Aryon Hoselton

Aryon Hoselton

This story begins in December 2008 at the annual Space 1026 Art Auction.

A local property manager generously donated a one year lease for a warehouse he owned in Fishtown. I was a four year member of the Space 1026 art collective, as well as the captain of the Vaudevillians Mummer Comic Brigade. I was well aware that my activities and attitude had overgrown 1026’s limited resources and other members’ patience. I had Mummer fabric and floats tucked into every nook and cranny of our collective studio. I needed more space in which to rehearse and build larger floats. I wanted to make an even bigger mess with the Vaudevillians, and not have to ask permission to do it.

In the auction, I won the warehouse for one year for $1,200. The following February I packed up my studio and moved everything into what was affectionately known as NERD Island. With the hope of creating a new art-making community, I offered studio spaces for $400/year. I thought the line of interested artists would be out the door. The money raised through rental fees would be used to cover what I owed to Space 1026 for the the auction and backrent, fix the electricity in the new space — currently off the grid and running from two outlets for the whole space — and pay for other improvements like a bathroom, running water, and roof repairs. Interest was high until I explained the lack of facilities and light, and the location. By March, three months into our rental, we had five members. The rent was ridiculously low, but everyone was broke — including me. NERD Island needed to be renovated to a “livable” condition to attract more artists.

In mid-April, I woke to a call from a new NERD Island member who was attempting to move into the warehouse. “We can’t get in. The doors aren’t there.” I rushed to the warehouse to find our side and back doors completely cemented over. The Spanish-speaking Evangelical Church of Christ that was connected to us felt it was in their power to close access to the warehouse since our entrances were on their property. Previous attempts at communication were unsuccessful due to language barriers. Access was now limited to the large rolling front gate which required two people, one ladder, a metal rod, and a medium sized rock to open. Working at the warehouse now relied on the buddy system, which severely limited visits.

Months passed, summer arrived, and a visit to NERD Island revealed another obstacle for entry: the front door was magically fixed, but I didn’t have the key. It was seven months into our rental and communication with our landlord had broken down due to mutual frustrations. The warehouse was easier to access once I got the key but remained a wall-crumbling, roof-leaking, bathroom-lacking, lights-not-working mess. Current members understandably started asking for rental refunds. I made the difficult decision to give up on the warehouse and leave Philadelphia to restore my finances and my sanity.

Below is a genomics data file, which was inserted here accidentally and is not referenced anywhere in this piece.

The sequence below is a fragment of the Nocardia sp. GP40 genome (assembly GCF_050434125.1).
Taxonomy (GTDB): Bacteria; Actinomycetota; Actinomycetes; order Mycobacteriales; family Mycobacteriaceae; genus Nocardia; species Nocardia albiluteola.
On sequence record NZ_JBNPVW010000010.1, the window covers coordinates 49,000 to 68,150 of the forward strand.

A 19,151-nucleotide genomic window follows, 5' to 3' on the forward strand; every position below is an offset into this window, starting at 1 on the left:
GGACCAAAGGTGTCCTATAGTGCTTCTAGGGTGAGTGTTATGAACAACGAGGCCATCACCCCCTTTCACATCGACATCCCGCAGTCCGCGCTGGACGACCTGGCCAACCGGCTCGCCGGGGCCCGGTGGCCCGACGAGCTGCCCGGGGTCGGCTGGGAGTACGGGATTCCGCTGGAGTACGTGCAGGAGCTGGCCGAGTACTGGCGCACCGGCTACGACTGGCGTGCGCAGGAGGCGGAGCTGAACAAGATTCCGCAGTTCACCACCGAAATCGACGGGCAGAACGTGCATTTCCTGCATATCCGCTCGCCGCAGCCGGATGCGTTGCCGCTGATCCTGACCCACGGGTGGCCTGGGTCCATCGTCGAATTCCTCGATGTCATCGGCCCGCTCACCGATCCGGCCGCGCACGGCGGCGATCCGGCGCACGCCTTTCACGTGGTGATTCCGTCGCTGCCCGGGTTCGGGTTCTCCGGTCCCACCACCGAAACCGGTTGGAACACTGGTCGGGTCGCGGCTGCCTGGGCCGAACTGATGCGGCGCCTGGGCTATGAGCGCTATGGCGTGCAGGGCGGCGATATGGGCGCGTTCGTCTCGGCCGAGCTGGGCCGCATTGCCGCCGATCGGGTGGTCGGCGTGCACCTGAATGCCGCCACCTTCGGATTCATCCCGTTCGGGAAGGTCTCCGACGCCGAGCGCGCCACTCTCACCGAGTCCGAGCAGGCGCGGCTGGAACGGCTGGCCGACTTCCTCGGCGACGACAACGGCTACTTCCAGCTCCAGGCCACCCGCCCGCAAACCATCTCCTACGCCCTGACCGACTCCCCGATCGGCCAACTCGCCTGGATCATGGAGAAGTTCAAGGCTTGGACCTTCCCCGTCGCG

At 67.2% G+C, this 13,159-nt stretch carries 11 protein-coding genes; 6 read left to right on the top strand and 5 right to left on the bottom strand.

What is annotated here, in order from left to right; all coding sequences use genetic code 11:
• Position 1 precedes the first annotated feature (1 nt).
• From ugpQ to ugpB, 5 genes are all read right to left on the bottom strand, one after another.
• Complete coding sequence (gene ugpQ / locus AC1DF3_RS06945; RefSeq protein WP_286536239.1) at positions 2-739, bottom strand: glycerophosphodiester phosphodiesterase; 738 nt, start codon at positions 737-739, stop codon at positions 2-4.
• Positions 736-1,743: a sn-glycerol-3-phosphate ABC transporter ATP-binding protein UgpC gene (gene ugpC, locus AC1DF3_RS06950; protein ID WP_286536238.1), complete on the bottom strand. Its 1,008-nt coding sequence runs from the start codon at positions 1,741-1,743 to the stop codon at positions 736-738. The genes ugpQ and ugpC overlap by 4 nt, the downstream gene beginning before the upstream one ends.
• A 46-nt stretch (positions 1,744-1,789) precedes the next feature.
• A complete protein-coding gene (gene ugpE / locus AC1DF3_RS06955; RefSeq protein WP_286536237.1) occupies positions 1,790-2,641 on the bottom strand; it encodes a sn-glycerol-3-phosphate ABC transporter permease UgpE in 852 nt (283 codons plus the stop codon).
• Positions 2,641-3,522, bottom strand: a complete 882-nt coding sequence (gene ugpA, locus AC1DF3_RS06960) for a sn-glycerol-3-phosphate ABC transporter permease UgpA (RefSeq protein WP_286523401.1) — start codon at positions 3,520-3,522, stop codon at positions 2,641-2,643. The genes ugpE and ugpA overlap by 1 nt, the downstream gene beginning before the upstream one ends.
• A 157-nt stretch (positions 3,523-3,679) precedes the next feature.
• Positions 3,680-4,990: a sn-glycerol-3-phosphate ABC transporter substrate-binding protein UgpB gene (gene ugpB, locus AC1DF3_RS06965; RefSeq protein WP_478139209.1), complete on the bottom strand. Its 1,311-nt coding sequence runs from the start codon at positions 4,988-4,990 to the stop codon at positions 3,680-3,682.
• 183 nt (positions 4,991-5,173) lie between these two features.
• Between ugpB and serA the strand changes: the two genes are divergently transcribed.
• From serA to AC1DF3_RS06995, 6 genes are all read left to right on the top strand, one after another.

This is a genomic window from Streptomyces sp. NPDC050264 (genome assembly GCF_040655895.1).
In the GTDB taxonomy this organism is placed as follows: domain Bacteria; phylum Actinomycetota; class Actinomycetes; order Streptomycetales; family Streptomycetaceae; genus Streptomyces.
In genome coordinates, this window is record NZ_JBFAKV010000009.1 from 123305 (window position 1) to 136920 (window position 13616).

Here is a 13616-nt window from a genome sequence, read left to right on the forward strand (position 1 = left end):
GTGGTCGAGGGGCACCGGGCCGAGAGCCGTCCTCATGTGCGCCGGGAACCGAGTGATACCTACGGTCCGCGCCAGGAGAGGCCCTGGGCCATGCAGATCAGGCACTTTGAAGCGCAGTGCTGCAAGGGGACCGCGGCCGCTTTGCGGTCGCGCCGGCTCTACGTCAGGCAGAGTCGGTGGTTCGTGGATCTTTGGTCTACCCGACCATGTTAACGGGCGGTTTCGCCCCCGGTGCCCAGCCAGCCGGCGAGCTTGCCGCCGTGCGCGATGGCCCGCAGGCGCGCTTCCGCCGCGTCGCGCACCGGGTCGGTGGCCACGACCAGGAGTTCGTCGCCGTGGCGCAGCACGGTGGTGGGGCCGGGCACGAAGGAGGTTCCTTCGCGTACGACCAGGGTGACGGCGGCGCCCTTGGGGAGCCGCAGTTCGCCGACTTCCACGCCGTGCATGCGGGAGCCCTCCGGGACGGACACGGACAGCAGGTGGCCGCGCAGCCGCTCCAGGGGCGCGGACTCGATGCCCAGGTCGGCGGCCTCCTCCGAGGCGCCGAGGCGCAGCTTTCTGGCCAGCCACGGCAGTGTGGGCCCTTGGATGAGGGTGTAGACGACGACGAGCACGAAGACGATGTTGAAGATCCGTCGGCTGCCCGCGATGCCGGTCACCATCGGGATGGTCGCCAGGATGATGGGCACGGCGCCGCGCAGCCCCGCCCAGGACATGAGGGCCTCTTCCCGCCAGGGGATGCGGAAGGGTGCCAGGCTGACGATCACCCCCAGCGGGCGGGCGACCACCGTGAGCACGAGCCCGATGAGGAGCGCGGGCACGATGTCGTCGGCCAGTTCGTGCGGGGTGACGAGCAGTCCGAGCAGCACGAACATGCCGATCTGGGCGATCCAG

Before I left, I attempted to make a quick stop by the warehouse to retrieve some of my belongings. The door rose with a turn of the key and then suddenly got stuck at four feet open. Wide open warehouse, late at night, all alone. I boarded up the front the best I could. I had exactly enough screws to create the illusion of security. L&I wasn’t fooled and slapped a condemnation sticker on the property a few weeks later.

My landlord had one month to repair the property or it would be condemned. L&I’s warnings were ignored, the door was never repaired and I received a call months later that the warehouse had been broken into. NERD Island had turned from artist studio to squatter refuge. Art supplies were stolen and replaced with soiled clothing and makeshift bedding. Mustard, cake mixes, and excrement were also added to the pastiche. The place was trashed.

A year had passed and with no supplies or tools I decided to resurrect the only artistic venture planned for NERD Island: A Mummer Comic Brigade for the next parade. I arrived back in Philly on December 25, after a month of online Mummer planning and communication. I setup our production space in my friend’s house. Mummers started arriving soon after. We used a vacant bedroom as the main sewing room, the kitchen floor as a printing table, the extensive hallways as drying racks, and the open field just down the block as our rehearsal space. Daily updates and desperate membership invitations (25 people are needed to be considered a brigade for the parade) were sent through Facebook and Twitter. Our practice videos were shared with members on YouTube. Everything was accomplished online and in my friend’s home. We worked nonstop for four days, ending with our performance on New Year’s Day.

Ron Goldwyn, from WPHL for the Mummers Parade announced, “He has assembled quite an interesting group of folks that came to the Mummers online. This is a sort of social networking brigade.” He helped me realize that in the end I had accomplished my initial goal for NERD Island: to make art with others. The warehouse remains in a ruined state but the collective lives on online. My attraction to art began with the collaborative process formed at Space 1026 and the experience taught me art can be made anywhere with anyone if you’re willing.
Published 1/2010